Conference calls for prioritizing children in poverty reduction
The 6th International Conference on Poverty Reduction and Early Child Development was held in Beijing from Nov. 5 to 6 to promote international exchanges and cooperation on early child development, an integral part of global poverty reduction.
A teacher and five children from a village kindergarten in Haidong, Qinghai province sing a song at the 6th International Conference on Poverty Reduction and Early Child Development held in Beijing, Nov. 5, 2018. [Photo courtesy of China Development Research Foundation]
With the theme "Towards a Poverty-free Future", the event brought together about 300 participants from governments, academia, international organizations, the business community and civil society to discuss subjects concerning different stages of a child's life, such as parenting models, nutrition interventions and preschool education.
Li Bin, vice chairman of Chinese People's Political Consultative Conference, said at the opening of the conference that a central contributing factor of poverty is insufficient investment in the early stages of childhood, the most vulnerable group in society.
The 2018 Global Multidimensional Poverty Index released by United Nations Development Programme and Oxford University shows that more than half of all children under the age of 18 live in extreme or moderate poverty in emerging and developing countries.
In high-income countries, one in five children lives in relative income poverty and an average of one in eight faces food insecurity, according to a Report Card issued by the United Nations International Children's Emergency Fund last year.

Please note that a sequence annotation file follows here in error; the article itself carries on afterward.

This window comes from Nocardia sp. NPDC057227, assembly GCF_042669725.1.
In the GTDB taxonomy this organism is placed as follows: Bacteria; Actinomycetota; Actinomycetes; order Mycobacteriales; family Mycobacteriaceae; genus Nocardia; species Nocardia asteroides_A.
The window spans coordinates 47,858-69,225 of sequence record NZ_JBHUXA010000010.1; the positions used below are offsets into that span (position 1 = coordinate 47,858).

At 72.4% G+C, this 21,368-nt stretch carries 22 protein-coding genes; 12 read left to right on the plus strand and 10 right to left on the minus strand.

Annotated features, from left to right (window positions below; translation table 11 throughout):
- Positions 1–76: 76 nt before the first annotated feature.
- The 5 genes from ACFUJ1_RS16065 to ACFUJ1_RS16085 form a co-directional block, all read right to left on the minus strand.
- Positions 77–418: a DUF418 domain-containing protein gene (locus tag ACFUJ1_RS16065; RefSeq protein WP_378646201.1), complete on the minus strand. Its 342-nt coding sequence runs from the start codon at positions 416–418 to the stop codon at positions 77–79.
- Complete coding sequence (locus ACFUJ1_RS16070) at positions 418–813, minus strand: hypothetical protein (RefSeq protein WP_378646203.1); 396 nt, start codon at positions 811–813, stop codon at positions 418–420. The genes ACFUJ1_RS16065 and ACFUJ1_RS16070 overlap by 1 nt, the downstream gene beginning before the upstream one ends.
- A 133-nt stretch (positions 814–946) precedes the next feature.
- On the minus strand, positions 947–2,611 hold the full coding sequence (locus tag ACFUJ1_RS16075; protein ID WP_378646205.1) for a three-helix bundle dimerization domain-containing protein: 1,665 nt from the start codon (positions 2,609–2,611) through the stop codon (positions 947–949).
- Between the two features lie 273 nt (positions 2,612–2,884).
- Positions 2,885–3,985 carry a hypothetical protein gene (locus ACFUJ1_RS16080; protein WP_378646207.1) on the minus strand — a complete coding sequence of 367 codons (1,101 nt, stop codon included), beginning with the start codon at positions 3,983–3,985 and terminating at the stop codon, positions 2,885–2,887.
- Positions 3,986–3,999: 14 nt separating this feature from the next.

Over the past four decades, China has lifted more than 700 million people out of poverty, accounting for over 70 percent of global poverty reduction.
The development-oriented poverty-reduction approach has played an essential role in delivering this achievement, Li Bin said, adding that China has been focusing on improving the capabilities of the impoverished to develop independently to stop poverty being passed on to further generations.
She said that China issued a national plan for child development in poverty-stricken areas in 2014, and subsequently carried out a series of targeted policies in education, health care and other fields.
According to Li, more than 37 million students in China's deprived rural areas have improved their nutrition while nearly 6 million infants aged 6 to 24 months enjoy free "nutrition sachets".
Li Wei, chairman of the China Development Research Foundation (CDRF), said that the "Village Early Education Centers" (VEECs) project initiated by CDRF in 2009 won this year's WISE (the World Innovation Summit for Education) award for offering preschool education to children aged 3 to 6 in underdeveloped counties in central and western China.
Statistics provided by the CDRF show that by August 2017, over 1,800 village preschools had been established in 18 counties of nine provinces in China, with over 45,000 children receiving early education at VEECs.
Despite the progress in early child development and poverty reduction, both Li Bin and Li Wei noted the challenges China is still facing in achieving the goal of eliminating extreme poverty by 2020.
Li Wei said that there is a growing trend of intergenerational transmission of poverty in China, with most of the remaining households unable to provide good nutrition, education and health care for next generations.
Ensuring high quality education and health care services for all children in poverty-stricken areas holds the key to winning the battle against poverty, contends Li Bin, adding that China is willing to work with other countries to safeguard the interests and enhance the welfare of children.
The conference was sponsored by the Development Research Center of the State Council and hosted by the CDRF. It had been held five times between 2010 and 2016.
(Source_title：Conference calls for prioritizing children in poverty reduction)